Woolworth's was a company with a rich history. Founded in 1879 by entrepreneur Frank Woolworth, the five-and-dime store was a precursor to the retail behemoths that dominate the commercial landscape today: Target, Wal-Mart, and Costco (NASDAQ:COST), to name just a few. By 1911, the firm operated more than 500 stores and in 1913, Woolworth constructed the Woolworth Building in New York City. At the time, it was the tallest building in the world. The company had the makings of an empire.

Fast-forward to 1997. Woolworth's was out of business -- though a portion of it survives as Foot Locker -- and Wal-Mart had booted it from the Dow. For investors on autopilot, it was a very rude awakening.

What happened
The main culprit behind Woolworth's demise was competition. But suffice it to say, management sat on its hands as the business deteriorated beyond repair. One of the reasons for the destruction? Dividends.

"Dividends?" you're shouting in disbelief. "It can't be! Dividends are our friends."

But in Woolworth's case, they were crucial to the company's undoing. With the company struggling, management insisted on continuing to pay its dividend even though earnings did not support the practice. The reason: They wanted to appease longtime blue-chip investors. In order to find the cash to pay the dividends, Woolworth's assumed debt ... then more debt ... and then even more debt. Finally, it was just too much. The company was forced to slash its dividend, but by then, the end was near. A company that had been part of America's consciousness and the site of the famous Greensboro, N.C., civil rights sit-in was finished -- leaving empty stores, broken investors, and out-of-work Americans in its wake.

So how can investors tell whether their dividend payer is the Procter & Gamble (NYSE:PG) type, with a well-funded dividend that has been raised for 49 consecutive years, or of the unsustainably Woolworthian sort?

Four companies that can't fund their dividends
One of the traditional rules of dividend investing is to avoid companies that pay out too much of their free cash flow (FCF) as dividends. But what about those who have no free cash flow and pay a dividend? Just as it's important to identify the companies to invest in for the long term, we need to identify the companies to avoid. Below are four companies that came up in a screen for non-financial companies paying dividends that have negative free cash flow (greater capital expenditures than operating cash flow).

Company Free Cash Flow (TTM*) Yield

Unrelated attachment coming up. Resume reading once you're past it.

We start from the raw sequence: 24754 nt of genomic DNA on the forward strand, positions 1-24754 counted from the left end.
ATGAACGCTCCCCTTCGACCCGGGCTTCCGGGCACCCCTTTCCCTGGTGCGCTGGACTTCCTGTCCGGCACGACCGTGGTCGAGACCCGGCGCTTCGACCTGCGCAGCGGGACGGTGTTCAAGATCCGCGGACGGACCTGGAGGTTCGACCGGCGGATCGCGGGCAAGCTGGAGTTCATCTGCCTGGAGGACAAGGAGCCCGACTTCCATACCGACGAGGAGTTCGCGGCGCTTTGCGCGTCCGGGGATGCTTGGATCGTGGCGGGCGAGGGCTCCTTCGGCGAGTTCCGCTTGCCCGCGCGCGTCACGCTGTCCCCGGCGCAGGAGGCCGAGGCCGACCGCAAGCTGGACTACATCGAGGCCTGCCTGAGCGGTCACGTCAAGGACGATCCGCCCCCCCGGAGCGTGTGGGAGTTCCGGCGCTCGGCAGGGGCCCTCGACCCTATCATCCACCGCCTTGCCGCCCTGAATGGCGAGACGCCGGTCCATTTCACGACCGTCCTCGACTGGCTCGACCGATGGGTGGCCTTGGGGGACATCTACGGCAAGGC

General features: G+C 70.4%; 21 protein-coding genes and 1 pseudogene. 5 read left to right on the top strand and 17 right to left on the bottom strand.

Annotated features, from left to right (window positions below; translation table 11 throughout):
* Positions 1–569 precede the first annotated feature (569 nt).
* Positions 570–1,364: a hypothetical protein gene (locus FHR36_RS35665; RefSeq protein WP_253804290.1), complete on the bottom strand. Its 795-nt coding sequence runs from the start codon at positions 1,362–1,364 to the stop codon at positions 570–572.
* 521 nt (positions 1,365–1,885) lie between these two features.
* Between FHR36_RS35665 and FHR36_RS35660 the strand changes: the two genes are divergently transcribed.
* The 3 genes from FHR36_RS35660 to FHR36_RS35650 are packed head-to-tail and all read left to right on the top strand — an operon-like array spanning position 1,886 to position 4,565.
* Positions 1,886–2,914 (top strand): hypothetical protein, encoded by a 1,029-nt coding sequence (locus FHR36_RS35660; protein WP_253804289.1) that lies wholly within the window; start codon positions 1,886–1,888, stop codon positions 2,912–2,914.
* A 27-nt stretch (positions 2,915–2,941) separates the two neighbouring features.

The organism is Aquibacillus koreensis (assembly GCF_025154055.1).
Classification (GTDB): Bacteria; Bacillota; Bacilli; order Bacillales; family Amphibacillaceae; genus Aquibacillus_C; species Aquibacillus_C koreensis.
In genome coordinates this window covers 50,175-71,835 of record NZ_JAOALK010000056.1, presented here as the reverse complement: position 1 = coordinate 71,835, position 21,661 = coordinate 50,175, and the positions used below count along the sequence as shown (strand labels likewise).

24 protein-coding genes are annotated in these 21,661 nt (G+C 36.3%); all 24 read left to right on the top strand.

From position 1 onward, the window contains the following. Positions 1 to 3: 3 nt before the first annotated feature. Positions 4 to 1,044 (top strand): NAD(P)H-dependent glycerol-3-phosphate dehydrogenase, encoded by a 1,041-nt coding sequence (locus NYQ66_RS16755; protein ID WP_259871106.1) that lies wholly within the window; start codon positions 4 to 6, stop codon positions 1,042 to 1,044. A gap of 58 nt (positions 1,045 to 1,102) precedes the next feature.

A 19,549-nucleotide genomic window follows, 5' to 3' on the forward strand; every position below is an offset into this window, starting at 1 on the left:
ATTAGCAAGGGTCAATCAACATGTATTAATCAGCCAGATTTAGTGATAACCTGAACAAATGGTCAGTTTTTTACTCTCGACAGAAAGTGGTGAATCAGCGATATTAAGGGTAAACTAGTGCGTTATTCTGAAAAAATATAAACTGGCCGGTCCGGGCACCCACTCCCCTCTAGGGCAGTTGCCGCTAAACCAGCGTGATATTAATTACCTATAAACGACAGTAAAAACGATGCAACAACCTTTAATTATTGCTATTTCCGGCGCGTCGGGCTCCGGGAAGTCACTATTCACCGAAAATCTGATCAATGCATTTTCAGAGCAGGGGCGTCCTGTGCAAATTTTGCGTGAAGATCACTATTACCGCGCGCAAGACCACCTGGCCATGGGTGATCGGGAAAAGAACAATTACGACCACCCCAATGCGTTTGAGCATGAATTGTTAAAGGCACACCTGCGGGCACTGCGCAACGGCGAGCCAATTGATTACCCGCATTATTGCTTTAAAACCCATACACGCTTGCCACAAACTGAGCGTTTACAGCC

Standard Motor Products (NYSE:SMP) -52.7 4.6%
General Motors (NYSE:GM) -8,089.0 6.5%
Sunrise Telecom (NASDAQ:SRTI) -11.5 2.2%
Dana (NYSE:DCN) -485.0 5.2%
*Trailing 12 months. All data provided by Capital IQ.

Like Woolworth's, General Motors and Dana have long, proud histories, but are feeling the pains of competition and a tough business environment. Neither has funded its dividend payments with free cash flow in at least two years. To get around the cash flow problem companies will often take on debt, sell assets, or begin to burn through the cash in the bank from previous years when business was strong. General Motors and Dana both show signs of this on their balance sheet. And while such strategies can work well for a few years, they are ultimately unsustainable.

Go with the cash flow
One key to finding dividend performers -- and dividend payers are performers, having outrun their non-dividend-paying counterparts in the S&P by a compounded rate of more than 3% in each of the past 25 years -- is to look for companies that pay out less than 60% of FCF, utilities that pay out less than 75% of FCF, or REITs that pay out less than 85% of funds from operations (FFO). These are sustainable dividends that will be rising long enough to enhance the returns of you, your children, your grandchildren, your great-grandchildren ... you get the point.

Find superior dividends
Master dividend investor John Neff guided his Windsor Fund to market-beating returns by finding superior dividends that rose year after year. After all, he learned from Graham and Dodd that yield is the most assured part of growth.

At Motley Fool Income Investor, lead analyst Mathew Emmert scours the market to find today's superior dividends. Conservative payout ratios are one criterion he uses to identify these opportunities, and to date, he's scored an average total return of 15.4% on the back of recommendations such as AGL Resources (NYSE:ATG), which has rewarded investors in little more than a year with 35.6% returns and still offers a compelling 3.4% yield. To view Mathew's four dozen more superior dividend payers, try a 30-day free trial to the newsletter. You'll enjoy access to all the back issues and previous picks, the current risk-adjusted values, and to the Income Investor discussion boards, where Mathew and team post regularly, and where like-minded investors share their ideas and analyses.

Foolish final words
Surprisingly, it's often not the size of the dividend that matters, but the quality. Staying on top of how your company funds its dividend and its underlying business prospects isn't simple, but that's the way to keep your dividends and portfolio rising for generations.

This article was originally published as "Dividend Disasters" on July 15, 2005. It has been updated.

Nathan Parmelee owns shares of Costco but no other company mentioned in this article. Costco is a Motley Fool Stock Advisor recommendation. The Fool has an ironcladdisclosure policy .